This Monday we went on the last fieldtrip for this year, the weather forcast was cold but sunny so a good excuse to get out. We took te dog along and went to the quarry, A lonely excavator was operating in the far end of the pit, I went for a quick chat to let him know we were prospecting in the other side of the quarry and to ask if it was no issue for him. The fossil rich deposits had'nt moved since our last visit, but we still did find a few cephalopods. Natalie found a very promising one, the goniatite looks to be preserved completely in white calcite, I cant wait to get that one out of the matrix. For me the find of the day was a rare Carinoceras sp. goniatite , I have only a handfull of those at home, but this one is very well preserved and not compressed. Enjoy the pictures: Toto the dog prospecting the slates First goniatite of the day credits yo Natalie. a Tornoceras sp. A nice loose orthocone on the scree pile: The wite goniatite from Natalie: A large but wethered one on the scree pile. The Carinoceras sp.
  16. Fossil fair "Lithos Harelbeke"

    On Sunday December the 1st we attended to a fossil fair close to our home, it was a 15 minute drive to the town of Harelbeke where the event took place. It was the fair of the “Litos” geology club with a multitude of stands, from local collectors to professional sellers. Natalie helped at the entrance of the fair where free raffle tickets were given to the visitors to attend to a tombola. There were a few stands that sold old collection lots, here I bought 2 boxes of Albian ammonites for a very good price. for the record, Harelbeke is situated here : A few guidlines for the sellers: Pictures of the fair: My acquisitions:
  17. Hi everyone, saturday I went on my 2nd fossil hunting trip with my fossil club to the Wienerberger quarry in Rumst in the Rupel area near Antwerp (Belgium). We hunted mainly in a thin Miocene layer dating back to the Burdigalian around 20.43 - 15.97 million years ago. We found many shark teeth, most of which are C. hastalis, but there are a few I can't quite identify as shark teeth are not really my area of expertise and I was not acquainted with the location until my visit. So I was hoping some experts could me out or someone who is familiar with the species from the location. I did send an email to one of the excursion leaders from the trip, but he admitted not being a sharkteeth expert himself either and couldn't help me much further with ID's. So any help would be welcome. So the first batch of teeth are what I all believe to be C. hastalis. I am pretty confident with my ID on them but the other teeth are a mystery for me. These two teeth are pretty beaten up. The tooth on the right has no enamel layer anymore and I doubt an ID is impossible. But the tooth on the right could be beat-up C. hastalis but I am not sure, it also kinda looks like a pretty beat-up Carcharocles angustidens. The latter can be found at the location and are usually found in the bad condition due to the fact that they were present in a now lost layer a little bit older than the one were most shark teeth were. But as said before I am not an expert and I am just purely speculating with the little info on the location I have. I don't really know how to ID these teeth. Are they C. hastalis but located on different locations in the jaws than the previous C. hastalis teeth or do these belong to a different species? Then there are these 3 teeth that I don't know how to ID We also found a few small shark teeth of which I believe they might belong to a different species than C. hastalis And then the last tooth is this one, on first sight it kinda looks like a C. hastalis tooth but when you take a closer look you can see that the edges are serrated. So I wonder whether anyone know what species this could be? Well that were all, I would really appreciate some help for their ID's Thank you in advance!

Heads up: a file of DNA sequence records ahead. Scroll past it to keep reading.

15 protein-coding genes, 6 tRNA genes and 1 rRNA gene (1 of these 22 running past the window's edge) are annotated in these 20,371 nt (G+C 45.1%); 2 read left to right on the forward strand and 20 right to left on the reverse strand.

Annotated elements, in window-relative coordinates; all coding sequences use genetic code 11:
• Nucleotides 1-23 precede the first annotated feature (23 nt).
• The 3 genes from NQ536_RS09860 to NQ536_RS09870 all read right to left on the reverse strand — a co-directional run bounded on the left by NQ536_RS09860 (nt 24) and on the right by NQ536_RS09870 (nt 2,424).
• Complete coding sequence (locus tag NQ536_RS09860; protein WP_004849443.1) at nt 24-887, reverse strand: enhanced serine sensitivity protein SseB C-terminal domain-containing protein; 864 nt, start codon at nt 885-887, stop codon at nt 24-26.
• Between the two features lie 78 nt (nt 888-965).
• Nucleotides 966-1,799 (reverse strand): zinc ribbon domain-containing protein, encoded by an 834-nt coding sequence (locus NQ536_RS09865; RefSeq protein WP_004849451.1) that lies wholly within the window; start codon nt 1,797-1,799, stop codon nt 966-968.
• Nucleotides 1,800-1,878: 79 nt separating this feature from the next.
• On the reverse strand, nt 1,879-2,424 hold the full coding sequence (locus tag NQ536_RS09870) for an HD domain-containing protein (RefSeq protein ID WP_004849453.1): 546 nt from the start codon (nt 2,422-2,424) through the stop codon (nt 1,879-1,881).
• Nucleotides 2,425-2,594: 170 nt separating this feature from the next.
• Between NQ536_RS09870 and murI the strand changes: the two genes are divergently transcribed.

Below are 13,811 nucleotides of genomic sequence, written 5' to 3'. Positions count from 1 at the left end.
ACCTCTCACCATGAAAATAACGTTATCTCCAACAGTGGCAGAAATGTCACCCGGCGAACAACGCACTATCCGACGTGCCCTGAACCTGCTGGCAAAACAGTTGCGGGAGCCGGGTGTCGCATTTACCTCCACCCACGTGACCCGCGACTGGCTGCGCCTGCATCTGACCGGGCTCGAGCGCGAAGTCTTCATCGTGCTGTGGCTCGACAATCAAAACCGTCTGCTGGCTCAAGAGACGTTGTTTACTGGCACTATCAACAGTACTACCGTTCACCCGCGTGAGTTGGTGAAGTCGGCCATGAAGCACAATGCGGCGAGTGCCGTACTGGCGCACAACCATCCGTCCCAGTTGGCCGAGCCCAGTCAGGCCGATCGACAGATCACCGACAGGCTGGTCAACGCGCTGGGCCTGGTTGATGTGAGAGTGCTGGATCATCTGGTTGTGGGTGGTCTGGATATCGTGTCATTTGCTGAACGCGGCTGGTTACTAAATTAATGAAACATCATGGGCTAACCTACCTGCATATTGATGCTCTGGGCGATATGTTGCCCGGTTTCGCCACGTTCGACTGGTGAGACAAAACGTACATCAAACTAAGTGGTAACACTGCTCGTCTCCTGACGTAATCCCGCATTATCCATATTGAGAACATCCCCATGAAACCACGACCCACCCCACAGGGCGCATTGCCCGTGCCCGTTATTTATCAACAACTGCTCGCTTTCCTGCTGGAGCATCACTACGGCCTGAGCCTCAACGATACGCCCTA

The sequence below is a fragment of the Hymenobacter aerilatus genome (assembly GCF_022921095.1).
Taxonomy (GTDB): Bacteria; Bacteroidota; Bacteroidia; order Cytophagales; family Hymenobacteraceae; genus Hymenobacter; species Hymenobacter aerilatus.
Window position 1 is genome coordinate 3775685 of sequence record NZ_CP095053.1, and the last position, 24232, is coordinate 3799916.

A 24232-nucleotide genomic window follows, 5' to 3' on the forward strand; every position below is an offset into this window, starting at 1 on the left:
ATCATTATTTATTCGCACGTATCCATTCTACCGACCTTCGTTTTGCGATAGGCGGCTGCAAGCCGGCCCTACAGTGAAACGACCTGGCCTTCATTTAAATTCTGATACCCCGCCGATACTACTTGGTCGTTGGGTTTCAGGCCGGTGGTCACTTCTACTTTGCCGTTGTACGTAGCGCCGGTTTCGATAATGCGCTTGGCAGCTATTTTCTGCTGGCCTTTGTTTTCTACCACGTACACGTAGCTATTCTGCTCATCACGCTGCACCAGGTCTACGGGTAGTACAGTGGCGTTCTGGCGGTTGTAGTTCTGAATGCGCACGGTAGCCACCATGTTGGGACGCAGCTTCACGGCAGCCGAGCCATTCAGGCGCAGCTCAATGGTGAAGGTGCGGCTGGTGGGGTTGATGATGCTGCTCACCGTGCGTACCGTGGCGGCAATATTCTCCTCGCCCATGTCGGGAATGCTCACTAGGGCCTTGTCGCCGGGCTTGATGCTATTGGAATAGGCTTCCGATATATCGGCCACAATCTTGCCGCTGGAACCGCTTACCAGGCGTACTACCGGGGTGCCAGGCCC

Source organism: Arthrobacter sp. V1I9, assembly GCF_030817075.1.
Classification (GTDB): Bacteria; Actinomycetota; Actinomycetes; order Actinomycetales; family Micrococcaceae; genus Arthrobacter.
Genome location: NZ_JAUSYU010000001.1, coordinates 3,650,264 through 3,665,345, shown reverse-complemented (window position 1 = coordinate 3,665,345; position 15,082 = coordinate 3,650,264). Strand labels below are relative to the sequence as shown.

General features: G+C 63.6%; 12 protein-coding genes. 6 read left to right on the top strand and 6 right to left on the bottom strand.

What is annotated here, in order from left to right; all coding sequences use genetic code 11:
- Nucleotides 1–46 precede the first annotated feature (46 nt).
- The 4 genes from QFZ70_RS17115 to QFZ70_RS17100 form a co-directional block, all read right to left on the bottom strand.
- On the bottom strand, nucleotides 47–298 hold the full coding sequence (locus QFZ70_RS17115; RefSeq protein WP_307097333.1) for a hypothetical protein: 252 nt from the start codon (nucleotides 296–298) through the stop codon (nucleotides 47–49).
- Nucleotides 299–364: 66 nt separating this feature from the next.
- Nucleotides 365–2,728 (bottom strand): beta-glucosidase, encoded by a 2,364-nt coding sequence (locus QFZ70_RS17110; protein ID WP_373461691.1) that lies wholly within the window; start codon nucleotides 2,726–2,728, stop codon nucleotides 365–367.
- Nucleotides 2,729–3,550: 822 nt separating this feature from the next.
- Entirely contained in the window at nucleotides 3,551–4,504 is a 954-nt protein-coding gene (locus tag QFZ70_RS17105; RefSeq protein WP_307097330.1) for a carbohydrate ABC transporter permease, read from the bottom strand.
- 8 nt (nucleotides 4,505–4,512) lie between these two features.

18. This saturday Natalie and I went on a fossil hunting trip to my favorite huntingspot in the hope to find a few devonian cephalopods. The weather conditions were cold but sunny to cloudy and the rain of the last week removed the dust from the rocks (although making the place muddy ) Not a lot had changed since our last visit, no expansion in the quarry or new scree piles so it didn't look verry prommising. But with a little perseverence we did get our haul of goniatites and orthocones. most came from the upper parts of the quarry so the were a bit wethered, although Natalie found a few very nice specimen. My best find was a rare nautiloid, but I have to prepp it out to see how it will turn out. after the hunting trip we visited an old marble quarry hidden in the forests in the area: Enjoy the pictures some vieuws of the area when leaving the quarry: some of the finds of the trip:
  19. Into the Devonian reefs

    Last weekend we went to a fieldtrip with the BVP ( Belgian Associaton for Paleontology ) to my favorite quarry We had the opportunity again to prospect the frasnian deposits around this fossil reef. There hasn’t been a lot of activity in the quarry since last time, so the finds were less frequent than normal, but we still did find a decent haul of fossils, mainly cephalopods. The great weather conditions and the good company made this a very fine fieldtrip and ended with a visit to a local tavern for a few refreshments. (pictures by anthonie Hellemond (c) )